Bigger than a Boeing 747 and Airbus A380, longer and heavier than the Hughes H-4 “Spruce Goose”, The Antonov An-225 Mriya is a strategic airlift cargo aircraft developed by the Antonov Design Bureau in the Ukraine and stands as the largest aircraft in the world.
Known for its immense carrying capability, the An-225 can carry 550,000 lbs. internally or 440,000 lbs. on the upper fuselage. A behemoth with the sole mission to carry cargo, the An-225 requires six turbofan engines to keep its payload in the air.
The original Antonov An-225 requirements warranted building the largest aircraft in the world. It was originally designed to function as a Russian Space Shuttle carrier aircraft, assisting the Buran space shuttle of the Soviet Space Program with transport. The plans were first laid out by thee Antonov Design Bureau in the early 1980s, but the first operational flight wouldn’t occur until December 21st, 1988.
Only one An-225 was built; initial plans were to build several An-225s, but the collapse of the Soviet Union in 1991 saw the cancellation of the Buran space program and the associated Antonov contracts.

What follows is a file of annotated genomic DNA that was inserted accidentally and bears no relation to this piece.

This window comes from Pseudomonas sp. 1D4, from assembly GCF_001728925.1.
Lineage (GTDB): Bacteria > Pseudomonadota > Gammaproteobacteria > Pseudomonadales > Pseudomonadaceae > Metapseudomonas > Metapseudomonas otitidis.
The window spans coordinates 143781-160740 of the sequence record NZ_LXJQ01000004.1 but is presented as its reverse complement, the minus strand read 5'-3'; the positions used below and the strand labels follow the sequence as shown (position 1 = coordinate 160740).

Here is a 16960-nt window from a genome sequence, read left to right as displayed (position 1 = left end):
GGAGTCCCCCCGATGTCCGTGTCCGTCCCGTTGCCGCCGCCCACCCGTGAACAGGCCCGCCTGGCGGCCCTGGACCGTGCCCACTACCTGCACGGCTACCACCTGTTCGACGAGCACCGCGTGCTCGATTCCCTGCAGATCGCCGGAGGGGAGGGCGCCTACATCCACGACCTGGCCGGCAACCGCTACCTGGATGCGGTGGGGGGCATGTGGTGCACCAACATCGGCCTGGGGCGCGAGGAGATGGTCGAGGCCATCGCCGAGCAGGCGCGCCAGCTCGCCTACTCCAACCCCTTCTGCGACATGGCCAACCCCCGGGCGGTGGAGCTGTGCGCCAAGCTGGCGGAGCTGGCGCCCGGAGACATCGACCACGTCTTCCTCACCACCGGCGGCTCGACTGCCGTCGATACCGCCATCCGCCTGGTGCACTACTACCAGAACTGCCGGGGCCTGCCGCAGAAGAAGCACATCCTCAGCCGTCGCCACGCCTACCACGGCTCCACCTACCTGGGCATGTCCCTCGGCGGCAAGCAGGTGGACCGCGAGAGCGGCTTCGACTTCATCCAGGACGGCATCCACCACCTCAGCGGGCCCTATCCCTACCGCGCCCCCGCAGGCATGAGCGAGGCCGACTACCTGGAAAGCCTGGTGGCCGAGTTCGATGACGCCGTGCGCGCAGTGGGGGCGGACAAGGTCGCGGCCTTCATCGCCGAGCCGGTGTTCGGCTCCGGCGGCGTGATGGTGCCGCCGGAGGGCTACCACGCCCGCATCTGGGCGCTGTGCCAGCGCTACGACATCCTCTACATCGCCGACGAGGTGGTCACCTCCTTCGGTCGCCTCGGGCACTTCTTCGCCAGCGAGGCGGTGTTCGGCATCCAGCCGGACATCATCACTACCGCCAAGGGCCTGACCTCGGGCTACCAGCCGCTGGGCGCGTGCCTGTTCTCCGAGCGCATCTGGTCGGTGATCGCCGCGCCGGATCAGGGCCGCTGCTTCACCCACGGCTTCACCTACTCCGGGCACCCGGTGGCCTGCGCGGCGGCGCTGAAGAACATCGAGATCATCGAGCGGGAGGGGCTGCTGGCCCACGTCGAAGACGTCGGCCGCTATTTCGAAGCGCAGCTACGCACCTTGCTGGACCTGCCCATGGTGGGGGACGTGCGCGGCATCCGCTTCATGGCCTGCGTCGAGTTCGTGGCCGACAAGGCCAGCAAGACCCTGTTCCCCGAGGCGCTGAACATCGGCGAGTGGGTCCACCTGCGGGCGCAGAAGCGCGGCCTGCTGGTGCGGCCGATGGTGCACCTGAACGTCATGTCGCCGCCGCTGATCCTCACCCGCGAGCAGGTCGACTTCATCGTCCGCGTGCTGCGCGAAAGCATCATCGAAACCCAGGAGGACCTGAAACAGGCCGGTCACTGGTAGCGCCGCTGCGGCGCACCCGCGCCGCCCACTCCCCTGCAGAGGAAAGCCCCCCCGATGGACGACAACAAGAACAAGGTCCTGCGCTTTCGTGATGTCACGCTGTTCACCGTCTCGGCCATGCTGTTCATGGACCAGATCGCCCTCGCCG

Despite this, a second craft was partially constructed – but never finished.
By 1994, the lone An-225’s future was in doubt. Too expensive to operate, the engines were removed and it was placed in storage along with the second, unfinished An-225.
In 2000 the international need for the moving of strategic heavy equipment brought the An-225 back into service. Over the next five years demand for the Mriya’s services would grow; in 2006 Antonov decided to finish construction of the second aircraft.
However at the same time, demand would start to wane and when the 2008 financial crisis struck, plans for the second aircraft were put on hold once again.
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So just how substantial is the Mriya?
• It requires six Ivchenko Progress D-18T turbofan engines to carry its payload in the air.
• The landing system has 32 wheels.
• The maximum gross weight is 640 tonnes (1,410,000 lbs.).
The largest single piece of airlifted cargo ever recorded was on an Antonov An-225. A generator for a gas power plant in Armenia was 53.2 feet long, 14 feet wide and weighed 416,900 lbs.
The Antonov An-225 is still in use today. Many nations – including the United States – still contract the aircraft when necessary.
From chimney ducts to generators and war tanks to wind turbine blades, the Antonov An-225 has carried just about every large object that has required a transcontinental move.
Construction of a Mriya
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